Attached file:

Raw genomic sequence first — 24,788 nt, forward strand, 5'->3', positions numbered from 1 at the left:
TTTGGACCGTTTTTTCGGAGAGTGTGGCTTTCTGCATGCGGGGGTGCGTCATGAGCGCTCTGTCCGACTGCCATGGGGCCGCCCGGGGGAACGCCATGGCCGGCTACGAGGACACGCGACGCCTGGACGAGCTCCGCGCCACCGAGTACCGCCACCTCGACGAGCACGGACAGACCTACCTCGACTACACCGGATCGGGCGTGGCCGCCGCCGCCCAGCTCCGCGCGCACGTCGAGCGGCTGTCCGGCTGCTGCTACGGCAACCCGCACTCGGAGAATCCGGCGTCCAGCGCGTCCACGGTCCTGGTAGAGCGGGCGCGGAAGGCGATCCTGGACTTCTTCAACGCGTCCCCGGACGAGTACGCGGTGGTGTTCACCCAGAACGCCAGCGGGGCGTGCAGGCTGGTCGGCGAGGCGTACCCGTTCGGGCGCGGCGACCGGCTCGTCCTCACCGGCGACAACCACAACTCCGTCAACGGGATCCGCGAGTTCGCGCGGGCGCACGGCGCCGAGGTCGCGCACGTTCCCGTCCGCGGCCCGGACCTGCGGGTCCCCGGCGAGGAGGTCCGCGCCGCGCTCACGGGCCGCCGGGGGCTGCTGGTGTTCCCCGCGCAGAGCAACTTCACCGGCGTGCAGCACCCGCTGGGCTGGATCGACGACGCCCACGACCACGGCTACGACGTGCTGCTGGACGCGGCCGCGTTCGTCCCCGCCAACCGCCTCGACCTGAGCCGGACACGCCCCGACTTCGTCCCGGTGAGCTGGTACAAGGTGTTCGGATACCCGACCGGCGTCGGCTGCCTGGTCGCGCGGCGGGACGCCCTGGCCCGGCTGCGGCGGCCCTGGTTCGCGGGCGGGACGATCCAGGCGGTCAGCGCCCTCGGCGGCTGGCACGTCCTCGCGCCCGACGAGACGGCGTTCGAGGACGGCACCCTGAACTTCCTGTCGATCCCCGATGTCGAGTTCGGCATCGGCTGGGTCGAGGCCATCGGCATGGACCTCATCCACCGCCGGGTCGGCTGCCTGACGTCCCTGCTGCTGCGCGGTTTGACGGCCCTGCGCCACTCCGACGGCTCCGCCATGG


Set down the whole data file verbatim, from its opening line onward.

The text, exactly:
Raw genomic sequence first — 24,788 nt, forward strand, 5'->3', positions numbered from 1 at the left:
TTTGGACCGTTTTTTCGGAGAGTGTGGCTTTCTGCATGCGGGGGTGCGTCATGAGCGCTCTGTCCGACTGCCATGGGGCCGCCCGGGGGAACGCCATGGCCGGCTACGAGGACACGCGACGCCTGGACGAGCTCCGCGCCACCGAGTACCGCCACCTCGACGAGCACGGACAGACCTACCTCGACTACACCGGATCGGGCGTGGCCGCCGCCGCCCAGCTCCGCGCGCACGTCGAGCGGCTGTCCGGCTGCTGCTACGGCAACCCGCACTCGGAGAATCCGGCGTCCAGCGCGTCCACGGTCCTGGTAGAGCGGGCGCGGAAGGCGATCCTGGACTTCTTCAACGCGTCCCCGGACGAGTACGCGGTGGTGTTCACCCAGAACGCCAGCGGGGCGTGCAGGCTGGTCGGCGAGGCGTACCCGTTCGGGCGCGGCGACCGGCTCGTCCTCACCGGCGACAACCACAACTCCGTCAACGGGATCCGCGAGTTCGCGCGGGCGCACGGCGCCGAGGTCGCGCACGTTCCCGTCCGCGGCCCGGACCTGCGGGTCCCCGGCGAGGAGGTCCGCGCCGCGCTCACGGGCCGCCGGGGGCTGCTGGTGTTCCCCGCGCAGAGCAACTTCACCGGCGTGCAGCACCCGCTGGGCTGGATCGACGACGCCCACGACCACGGCTACGACGTGCTGCTGGACGCGGCCGCGTTCGTCCCCGCCAACCGCCTCGACCTGAGCCGGACACGCCCCGACTTCGTCCCGGTGAGCTGGTACAAGGTGTTCGGATACCCGACCGGCGTCGGCTGCCTGGTCGCGCGGCGGGACGCCCTGGCCCGGCTGCGGCGGCCCTGGTTCGCGGGCGGGACGATCCAGGCGGTCAGCGCCCTCGGCGGCTGGCACGTCCTCGCGCCCGACGAGACGGCGTTCGAGGACGGCACCCTGAACTTCCTGTCGATCCCCGATGTCGAGTTCGGCATCGGCTGGGTCGAGGCCATCGGCATGGACCTCATCCACCGCCGGGTCGGCTGCCTGACGTCCCTGCTGCTGCGCGGTTTGACGGCCCTGCGCCACTCCGACGGCTCCGCCATGG